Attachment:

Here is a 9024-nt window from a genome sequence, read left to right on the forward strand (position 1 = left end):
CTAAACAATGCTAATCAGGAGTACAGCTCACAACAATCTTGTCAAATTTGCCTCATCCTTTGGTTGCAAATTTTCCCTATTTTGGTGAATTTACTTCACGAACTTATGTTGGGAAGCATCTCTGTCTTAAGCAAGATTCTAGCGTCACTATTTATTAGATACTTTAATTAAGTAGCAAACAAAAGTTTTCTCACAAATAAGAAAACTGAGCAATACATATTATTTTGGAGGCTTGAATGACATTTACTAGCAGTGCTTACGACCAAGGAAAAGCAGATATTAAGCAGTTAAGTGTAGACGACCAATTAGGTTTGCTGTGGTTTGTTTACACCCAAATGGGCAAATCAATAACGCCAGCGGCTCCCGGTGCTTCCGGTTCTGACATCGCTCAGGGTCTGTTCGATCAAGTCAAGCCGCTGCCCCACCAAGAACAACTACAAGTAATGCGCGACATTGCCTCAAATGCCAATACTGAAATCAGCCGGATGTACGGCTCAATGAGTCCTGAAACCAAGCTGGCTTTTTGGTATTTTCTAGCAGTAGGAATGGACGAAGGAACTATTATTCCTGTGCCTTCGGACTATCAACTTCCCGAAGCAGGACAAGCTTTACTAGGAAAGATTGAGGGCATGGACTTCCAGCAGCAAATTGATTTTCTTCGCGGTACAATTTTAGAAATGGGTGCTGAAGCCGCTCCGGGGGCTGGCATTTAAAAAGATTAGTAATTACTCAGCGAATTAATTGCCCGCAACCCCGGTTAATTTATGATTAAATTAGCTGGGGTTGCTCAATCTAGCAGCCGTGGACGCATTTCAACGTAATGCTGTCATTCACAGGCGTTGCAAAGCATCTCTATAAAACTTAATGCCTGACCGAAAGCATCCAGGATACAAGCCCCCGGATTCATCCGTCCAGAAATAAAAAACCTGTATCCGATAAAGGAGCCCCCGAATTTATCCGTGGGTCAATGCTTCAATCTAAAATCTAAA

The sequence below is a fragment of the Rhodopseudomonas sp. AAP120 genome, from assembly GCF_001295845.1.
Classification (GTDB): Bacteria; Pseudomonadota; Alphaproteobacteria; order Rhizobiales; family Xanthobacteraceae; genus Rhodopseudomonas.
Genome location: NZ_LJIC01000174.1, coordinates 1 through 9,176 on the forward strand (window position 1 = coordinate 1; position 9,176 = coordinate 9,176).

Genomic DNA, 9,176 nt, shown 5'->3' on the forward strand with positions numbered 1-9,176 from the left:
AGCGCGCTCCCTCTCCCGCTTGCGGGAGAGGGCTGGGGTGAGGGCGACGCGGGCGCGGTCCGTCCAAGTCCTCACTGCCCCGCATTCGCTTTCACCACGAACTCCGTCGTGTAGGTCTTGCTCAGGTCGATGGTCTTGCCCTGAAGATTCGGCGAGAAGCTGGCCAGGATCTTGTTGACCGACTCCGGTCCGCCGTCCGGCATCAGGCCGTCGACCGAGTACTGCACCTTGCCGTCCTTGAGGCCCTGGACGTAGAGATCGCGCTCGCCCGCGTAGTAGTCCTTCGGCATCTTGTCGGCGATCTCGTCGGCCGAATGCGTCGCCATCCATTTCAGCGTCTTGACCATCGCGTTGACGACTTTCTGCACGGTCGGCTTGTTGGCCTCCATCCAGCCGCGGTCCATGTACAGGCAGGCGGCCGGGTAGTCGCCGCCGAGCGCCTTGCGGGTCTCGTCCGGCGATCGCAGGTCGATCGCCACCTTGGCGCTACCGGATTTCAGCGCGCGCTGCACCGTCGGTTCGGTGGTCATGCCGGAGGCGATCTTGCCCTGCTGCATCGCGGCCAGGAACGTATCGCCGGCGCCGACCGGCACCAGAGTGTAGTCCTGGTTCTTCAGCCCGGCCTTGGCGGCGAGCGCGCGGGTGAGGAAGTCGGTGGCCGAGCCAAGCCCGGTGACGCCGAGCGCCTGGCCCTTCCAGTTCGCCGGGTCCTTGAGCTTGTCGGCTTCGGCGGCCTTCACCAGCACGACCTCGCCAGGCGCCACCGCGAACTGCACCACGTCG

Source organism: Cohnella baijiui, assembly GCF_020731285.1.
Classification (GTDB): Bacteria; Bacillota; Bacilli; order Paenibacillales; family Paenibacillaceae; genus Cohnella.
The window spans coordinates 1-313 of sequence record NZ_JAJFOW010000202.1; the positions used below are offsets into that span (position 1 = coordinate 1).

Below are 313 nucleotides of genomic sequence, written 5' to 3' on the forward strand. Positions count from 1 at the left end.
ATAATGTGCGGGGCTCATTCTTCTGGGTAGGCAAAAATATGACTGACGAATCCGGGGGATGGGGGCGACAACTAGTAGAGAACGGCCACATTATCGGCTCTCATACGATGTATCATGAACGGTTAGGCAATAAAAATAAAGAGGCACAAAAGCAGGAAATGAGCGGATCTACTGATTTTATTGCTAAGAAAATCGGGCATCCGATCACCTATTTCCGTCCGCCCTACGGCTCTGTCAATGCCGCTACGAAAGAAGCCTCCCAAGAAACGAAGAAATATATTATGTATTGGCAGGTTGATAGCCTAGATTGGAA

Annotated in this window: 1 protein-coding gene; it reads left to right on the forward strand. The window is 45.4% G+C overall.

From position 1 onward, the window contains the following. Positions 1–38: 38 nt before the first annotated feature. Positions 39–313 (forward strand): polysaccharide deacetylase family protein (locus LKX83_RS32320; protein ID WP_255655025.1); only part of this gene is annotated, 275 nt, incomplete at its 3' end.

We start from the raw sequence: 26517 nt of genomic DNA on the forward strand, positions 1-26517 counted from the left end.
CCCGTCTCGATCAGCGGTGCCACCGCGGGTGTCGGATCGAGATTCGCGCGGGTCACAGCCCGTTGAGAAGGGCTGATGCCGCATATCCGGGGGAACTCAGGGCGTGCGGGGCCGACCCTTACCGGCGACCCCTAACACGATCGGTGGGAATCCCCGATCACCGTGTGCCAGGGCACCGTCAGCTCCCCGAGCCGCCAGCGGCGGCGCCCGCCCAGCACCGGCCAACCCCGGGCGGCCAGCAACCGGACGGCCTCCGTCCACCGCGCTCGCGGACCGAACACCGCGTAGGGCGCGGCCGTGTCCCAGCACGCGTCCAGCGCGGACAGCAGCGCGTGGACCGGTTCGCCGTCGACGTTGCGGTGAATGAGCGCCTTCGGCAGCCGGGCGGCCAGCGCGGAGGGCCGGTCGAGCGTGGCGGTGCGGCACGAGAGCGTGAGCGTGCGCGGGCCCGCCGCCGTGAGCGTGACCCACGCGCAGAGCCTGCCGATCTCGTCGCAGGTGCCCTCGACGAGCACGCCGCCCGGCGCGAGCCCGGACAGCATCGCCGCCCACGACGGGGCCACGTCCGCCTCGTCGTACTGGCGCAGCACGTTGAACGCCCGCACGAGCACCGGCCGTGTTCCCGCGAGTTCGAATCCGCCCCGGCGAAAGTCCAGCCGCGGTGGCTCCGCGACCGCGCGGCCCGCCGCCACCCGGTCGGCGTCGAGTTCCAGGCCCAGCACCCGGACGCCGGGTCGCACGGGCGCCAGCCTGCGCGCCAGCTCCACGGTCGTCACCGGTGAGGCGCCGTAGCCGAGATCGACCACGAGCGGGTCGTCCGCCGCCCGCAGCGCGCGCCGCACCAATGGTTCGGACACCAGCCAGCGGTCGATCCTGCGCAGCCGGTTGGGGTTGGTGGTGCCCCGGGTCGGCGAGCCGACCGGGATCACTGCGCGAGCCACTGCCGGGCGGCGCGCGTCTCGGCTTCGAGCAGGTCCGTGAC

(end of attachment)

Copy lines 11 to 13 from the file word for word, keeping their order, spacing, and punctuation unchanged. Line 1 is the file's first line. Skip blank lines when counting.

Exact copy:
Below are 313 nucleotides of genomic sequence, written 5' to 3' on the forward strand. Positions count from 1 at the left end.
ATAATGTGCGGGGCTCATTCTTCTGGGTAGGCAAAAATATGACTGACGAATCCGGGGGATGGGGGCGACAACTAGTAGAGAACGGCCACATTATCGGCTCTCATACGATGTATCATGAACGGTTAGGCAATAAAAATAAAGAGGCACAAAAGCAGGAAATGAGCGGATCTACTGATTTTATTGCTAAGAAAATCGGGCATCCGATCACCTATTTCCGTCCGCCCTACGGCTCTGTCAATGCCGCTACGAAAGAAGCCTCCCAAGAAACGAAGAAATATATTATGTATTGGCAGGTTGATAGCCTAGATTGGAA

Annotated in this window: 1 protein-coding gene; it reads left to right on the forward strand. The window is 45.4% G+C overall.